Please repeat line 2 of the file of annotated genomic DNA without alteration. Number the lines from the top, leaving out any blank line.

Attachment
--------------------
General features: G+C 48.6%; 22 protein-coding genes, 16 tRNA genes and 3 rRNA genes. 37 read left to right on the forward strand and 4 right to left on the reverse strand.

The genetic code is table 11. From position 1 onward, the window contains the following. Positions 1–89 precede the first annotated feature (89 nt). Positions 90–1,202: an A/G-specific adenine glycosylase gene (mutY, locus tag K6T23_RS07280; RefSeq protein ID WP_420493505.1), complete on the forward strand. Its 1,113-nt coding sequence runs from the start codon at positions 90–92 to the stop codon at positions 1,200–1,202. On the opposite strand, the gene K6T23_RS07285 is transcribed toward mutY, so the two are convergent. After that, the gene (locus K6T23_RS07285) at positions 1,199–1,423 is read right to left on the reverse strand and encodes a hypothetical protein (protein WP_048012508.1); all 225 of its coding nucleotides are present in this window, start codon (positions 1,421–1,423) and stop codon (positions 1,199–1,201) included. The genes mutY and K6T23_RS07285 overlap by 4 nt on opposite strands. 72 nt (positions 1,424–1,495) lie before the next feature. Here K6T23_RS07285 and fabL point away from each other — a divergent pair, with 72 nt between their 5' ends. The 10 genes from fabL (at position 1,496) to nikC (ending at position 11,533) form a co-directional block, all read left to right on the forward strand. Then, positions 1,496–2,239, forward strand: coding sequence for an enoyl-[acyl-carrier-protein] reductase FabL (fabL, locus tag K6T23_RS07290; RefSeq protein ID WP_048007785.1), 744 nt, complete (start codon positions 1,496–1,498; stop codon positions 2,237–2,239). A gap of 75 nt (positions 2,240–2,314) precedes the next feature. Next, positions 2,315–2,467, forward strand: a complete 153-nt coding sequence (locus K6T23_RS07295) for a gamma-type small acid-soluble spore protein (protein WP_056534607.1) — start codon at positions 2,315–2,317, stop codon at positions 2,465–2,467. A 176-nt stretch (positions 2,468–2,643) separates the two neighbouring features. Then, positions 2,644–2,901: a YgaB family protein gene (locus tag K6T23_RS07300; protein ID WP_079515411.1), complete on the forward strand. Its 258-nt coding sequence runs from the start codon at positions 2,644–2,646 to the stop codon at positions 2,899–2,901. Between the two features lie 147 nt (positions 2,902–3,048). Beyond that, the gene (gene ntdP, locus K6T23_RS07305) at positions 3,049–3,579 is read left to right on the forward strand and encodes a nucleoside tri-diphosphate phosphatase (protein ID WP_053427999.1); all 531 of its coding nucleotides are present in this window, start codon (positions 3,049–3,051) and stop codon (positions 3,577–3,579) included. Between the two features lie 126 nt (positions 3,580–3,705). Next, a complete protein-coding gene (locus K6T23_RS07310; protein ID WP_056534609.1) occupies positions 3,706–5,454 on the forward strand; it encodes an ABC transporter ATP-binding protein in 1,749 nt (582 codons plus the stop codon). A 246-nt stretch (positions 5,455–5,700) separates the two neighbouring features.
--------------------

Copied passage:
The genetic code is table 11. From position 1 onward, the window contains the following. Positions 1–89 precede the first annotated feature (89 nt). Positions 90–1,202: an A/G-specific adenine glycosylase gene (mutY, locus tag K6T23_RS07280; RefSeq protein ID WP_420493505.1), complete on the forward strand. Its 1,113-nt coding sequence runs from the start codon at positions 90–92 to the stop codon at positions 1,200–1,202. On the opposite strand, the gene K6T23_RS07285 is transcribed toward mutY, so the two are convergent. After that, the gene (locus K6T23_RS07285) at positions 1,199–1,423 is read right to left on the reverse strand and encodes a hypothetical protein (protein WP_048012508.1); all 225 of its coding nucleotides are present in this window, start codon (positions 1,421–1,423) and stop codon (positions 1,199–1,201) included. The genes mutY and K6T23_RS07285 overlap by 4 nt on opposite strands. 72 nt (positions 1,424–1,495) lie before the next feature. Here K6T23_RS07285 and fabL point away from each other — a divergent pair, with 72 nt between their 5' ends. The 10 genes from fabL (at position 1,496) to nikC (ending at position 11,533) form a co-directional block, all read left to right on the forward strand. Then, positions 1,496–2,239, forward strand: coding sequence for an enoyl-[acyl-carrier-protein] reductase FabL (fabL, locus tag K6T23_RS07290; RefSeq protein ID WP_048007785.1), 744 nt, complete (start codon positions 1,496–1,498; stop codon positions 2,237–2,239). A gap of 75 nt (positions 2,240–2,314) precedes the next feature. Next, positions 2,315–2,467, forward strand: a complete 153-nt coding sequence (locus K6T23_RS07295) for a gamma-type small acid-soluble spore protein (protein WP_056534607.1) — start codon at positions 2,315–2,317, stop codon at positions 2,465–2,467. A 176-nt stretch (positions 2,468–2,643) separates the two neighbouring features. Then, positions 2,644–2,901: a YgaB family protein gene (locus tag K6T23_RS07300; protein ID WP_079515411.1), complete on the forward strand. Its 258-nt coding sequence runs from the start codon at positions 2,644–2,646 to the stop codon at positions 2,899–2,901. Between the two features lie 147 nt (positions 2,902–3,048). Beyond that, the gene (gene ntdP, locus K6T23_RS07305) at positions 3,049–3,579 is read left to right on the forward strand and encodes a nucleoside tri-diphosphate phosphatase (protein ID WP_053427999.1); all 531 of its coding nucleotides are present in this window, start codon (positions 3,049–3,051) and stop codon (positions 3,577–3,579) included. Between the two features lie 126 nt (positions 3,580–3,705). Next, a complete protein-coding gene (locus K6T23_RS07310; protein ID WP_056534609.1) occupies positions 3,706–5,454 on the forward strand; it encodes an ABC transporter ATP-binding protein in 1,749 nt (582 codons plus the stop codon). A 246-nt stretch (positions 5,455–5,700) separates the two neighbouring features.